At first glance, the ROAD S101 looks like a new version of the Nokia 9500, but it isn't. In fact, the S101 is a Linux powered device from a German startup called ROAD GmbH (ROAD stands for Remote Office Access Devices). Read on below
ROAD are marketing the 210 gram S101 as a tiny pocket based PC rather than a phone, and it certainly has impressive credentials.
Inside the S101 is a 620×240 pixel display, which (unlike the Nokia 9500) is touch sensitive. There's a full keyboard which looks a little more usable that the 9500, plus it comes with WiFi, quad-band GSM, GPRS and EDGE support (but not 3G).
The interface on the S101 is Qtopia, which is specifically designed for handheld Linux devices (there's a development environment called Qtopia Greenphone to help developers create and port applications). Out of the box, the ROAD S101 is bundled with a web browser, email client, Microsoft Office viewer, drawing application, MP3 player and a set of PIM functions.
The ROAD S101 is based around the pretty standard Intel Xscale PXA 263 processor running at 400MHz. It has 64Mb of RAM, plus 64MB Flash and the internal storage can be expanded with SD cards. The S101 scores well in connectivity too, with Bluetooth, infra-red and USB 2.0 connections. Talktime is quoted as 4 hours when in use as a phone, with up to 10 days standby. In "PC mode", the S101 has 5 hours of operation plus up to 30 days standby time. We understand that there's an optional 2 megapixel camera too. The S101K adds added "encryption" to the standard S101.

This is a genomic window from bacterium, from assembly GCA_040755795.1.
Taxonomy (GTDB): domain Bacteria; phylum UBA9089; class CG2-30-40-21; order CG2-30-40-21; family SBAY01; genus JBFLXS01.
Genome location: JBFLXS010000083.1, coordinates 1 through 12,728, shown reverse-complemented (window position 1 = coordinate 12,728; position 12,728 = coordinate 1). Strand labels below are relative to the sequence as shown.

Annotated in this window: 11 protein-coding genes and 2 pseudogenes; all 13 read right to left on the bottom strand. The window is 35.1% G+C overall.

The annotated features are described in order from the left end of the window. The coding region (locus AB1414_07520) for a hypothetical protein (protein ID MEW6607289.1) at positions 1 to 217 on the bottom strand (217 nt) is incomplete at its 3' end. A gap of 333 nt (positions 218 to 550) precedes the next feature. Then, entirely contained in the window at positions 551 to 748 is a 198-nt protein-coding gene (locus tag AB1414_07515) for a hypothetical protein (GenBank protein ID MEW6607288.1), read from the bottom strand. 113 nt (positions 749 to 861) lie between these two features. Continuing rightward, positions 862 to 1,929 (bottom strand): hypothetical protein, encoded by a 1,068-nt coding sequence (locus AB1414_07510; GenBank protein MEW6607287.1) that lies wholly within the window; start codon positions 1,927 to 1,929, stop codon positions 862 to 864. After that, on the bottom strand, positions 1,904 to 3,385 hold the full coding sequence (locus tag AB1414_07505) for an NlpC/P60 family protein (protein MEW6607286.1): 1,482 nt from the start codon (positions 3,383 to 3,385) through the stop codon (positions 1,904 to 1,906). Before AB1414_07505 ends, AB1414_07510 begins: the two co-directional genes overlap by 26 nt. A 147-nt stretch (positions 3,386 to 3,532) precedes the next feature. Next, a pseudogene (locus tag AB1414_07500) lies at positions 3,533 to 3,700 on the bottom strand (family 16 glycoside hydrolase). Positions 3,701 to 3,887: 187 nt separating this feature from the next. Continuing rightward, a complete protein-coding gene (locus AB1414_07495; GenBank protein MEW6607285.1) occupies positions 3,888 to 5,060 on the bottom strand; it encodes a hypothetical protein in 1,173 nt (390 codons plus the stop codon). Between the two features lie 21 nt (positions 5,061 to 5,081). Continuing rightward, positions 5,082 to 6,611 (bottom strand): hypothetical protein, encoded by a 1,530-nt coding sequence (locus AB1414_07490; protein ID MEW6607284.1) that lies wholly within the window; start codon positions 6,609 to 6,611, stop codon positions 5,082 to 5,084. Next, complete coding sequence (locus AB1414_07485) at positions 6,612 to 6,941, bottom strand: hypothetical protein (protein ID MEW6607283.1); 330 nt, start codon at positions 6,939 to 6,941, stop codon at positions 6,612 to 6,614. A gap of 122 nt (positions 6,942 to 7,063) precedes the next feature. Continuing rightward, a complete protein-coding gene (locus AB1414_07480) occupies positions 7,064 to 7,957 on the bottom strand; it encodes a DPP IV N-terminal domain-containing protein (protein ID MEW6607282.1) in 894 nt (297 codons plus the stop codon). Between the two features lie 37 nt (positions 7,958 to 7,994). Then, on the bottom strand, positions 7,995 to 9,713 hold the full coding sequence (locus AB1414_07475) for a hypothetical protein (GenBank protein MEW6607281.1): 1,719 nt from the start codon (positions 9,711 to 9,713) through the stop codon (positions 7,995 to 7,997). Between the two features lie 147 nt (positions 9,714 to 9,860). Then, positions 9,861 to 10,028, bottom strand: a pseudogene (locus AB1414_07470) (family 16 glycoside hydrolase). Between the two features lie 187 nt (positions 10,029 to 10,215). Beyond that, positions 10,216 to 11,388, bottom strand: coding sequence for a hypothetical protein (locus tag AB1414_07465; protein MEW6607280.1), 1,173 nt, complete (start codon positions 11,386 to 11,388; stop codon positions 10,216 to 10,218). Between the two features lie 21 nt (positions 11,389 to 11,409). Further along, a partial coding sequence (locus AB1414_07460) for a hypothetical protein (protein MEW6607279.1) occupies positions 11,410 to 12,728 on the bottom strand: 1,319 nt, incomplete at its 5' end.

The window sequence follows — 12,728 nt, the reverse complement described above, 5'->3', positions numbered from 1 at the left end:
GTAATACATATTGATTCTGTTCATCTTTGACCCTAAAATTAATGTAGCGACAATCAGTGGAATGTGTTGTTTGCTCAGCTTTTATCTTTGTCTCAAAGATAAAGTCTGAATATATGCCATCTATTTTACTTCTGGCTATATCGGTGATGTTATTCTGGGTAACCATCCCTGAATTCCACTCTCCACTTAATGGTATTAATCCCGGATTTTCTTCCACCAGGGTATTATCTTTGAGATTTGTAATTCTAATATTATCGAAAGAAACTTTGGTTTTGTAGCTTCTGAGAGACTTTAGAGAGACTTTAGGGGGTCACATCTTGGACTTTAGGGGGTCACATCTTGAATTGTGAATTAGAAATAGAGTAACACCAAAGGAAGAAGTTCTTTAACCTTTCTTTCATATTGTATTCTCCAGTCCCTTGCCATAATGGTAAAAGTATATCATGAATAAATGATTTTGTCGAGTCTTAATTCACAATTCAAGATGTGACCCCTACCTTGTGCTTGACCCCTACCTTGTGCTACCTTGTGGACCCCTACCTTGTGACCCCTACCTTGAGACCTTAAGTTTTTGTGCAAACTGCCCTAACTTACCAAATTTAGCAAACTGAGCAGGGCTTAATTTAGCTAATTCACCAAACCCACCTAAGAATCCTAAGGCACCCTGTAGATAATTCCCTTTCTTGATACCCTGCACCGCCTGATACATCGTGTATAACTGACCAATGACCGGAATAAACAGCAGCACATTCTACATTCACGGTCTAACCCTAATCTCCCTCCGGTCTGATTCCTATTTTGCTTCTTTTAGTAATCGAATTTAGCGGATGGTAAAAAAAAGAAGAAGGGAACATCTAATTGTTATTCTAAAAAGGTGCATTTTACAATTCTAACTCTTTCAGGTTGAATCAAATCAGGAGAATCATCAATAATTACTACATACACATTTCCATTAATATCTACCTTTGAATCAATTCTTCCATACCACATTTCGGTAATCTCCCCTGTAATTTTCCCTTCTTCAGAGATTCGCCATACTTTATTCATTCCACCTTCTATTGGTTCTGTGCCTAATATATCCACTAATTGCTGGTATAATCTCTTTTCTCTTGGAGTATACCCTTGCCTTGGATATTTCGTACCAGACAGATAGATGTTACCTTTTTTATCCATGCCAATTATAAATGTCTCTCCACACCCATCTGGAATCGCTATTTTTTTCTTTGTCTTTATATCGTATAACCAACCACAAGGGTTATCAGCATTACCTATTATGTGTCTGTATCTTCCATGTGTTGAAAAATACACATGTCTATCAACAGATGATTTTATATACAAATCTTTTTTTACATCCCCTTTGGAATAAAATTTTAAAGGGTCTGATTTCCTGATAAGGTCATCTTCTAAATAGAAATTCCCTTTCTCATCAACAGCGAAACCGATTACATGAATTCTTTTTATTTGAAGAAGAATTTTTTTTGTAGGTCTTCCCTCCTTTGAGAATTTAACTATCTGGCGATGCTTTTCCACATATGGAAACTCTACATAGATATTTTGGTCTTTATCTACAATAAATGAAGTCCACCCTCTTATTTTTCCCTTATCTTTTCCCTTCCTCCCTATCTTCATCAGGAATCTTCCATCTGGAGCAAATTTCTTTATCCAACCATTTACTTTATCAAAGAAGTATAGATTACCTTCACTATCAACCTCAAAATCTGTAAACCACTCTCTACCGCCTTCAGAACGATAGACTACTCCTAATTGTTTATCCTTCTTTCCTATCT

Inevitably, the ROAD S101 will be compared with the Nokia 9500 Communicator. In many ways, the S101 is pretty similar to the 9500 – both pitched at a mobile computing market rather than a mobile phone market. The S101 has an edge in hardware terms over the 9500, but then the 9500 was announced back in February 2004.
Crucially though, the Nokia 9500 (and the 9300 and 9300i) were never huge successes for Nokia, and as a result Nokia ceased development of the Symbian Series 80 platform on which those phones are based. But then, out of the blue, Nokia produced the Linux based Nokia 770 device. It's not hard to image that the next generation 9000 series Communicator would be something very similar the the ROAD S101.
So, this is an interesting and capable device that's pitching to what it currently a pretty small market. Perhaps the ROAD S101 will be good enough to persuade people to ditch their laptops and go with an ultra-portable Linux device. If not, then ROAD have a larger version of the S101 called the L101 under development which might appeal more to notebook users.
No pricing or availability details are known at present.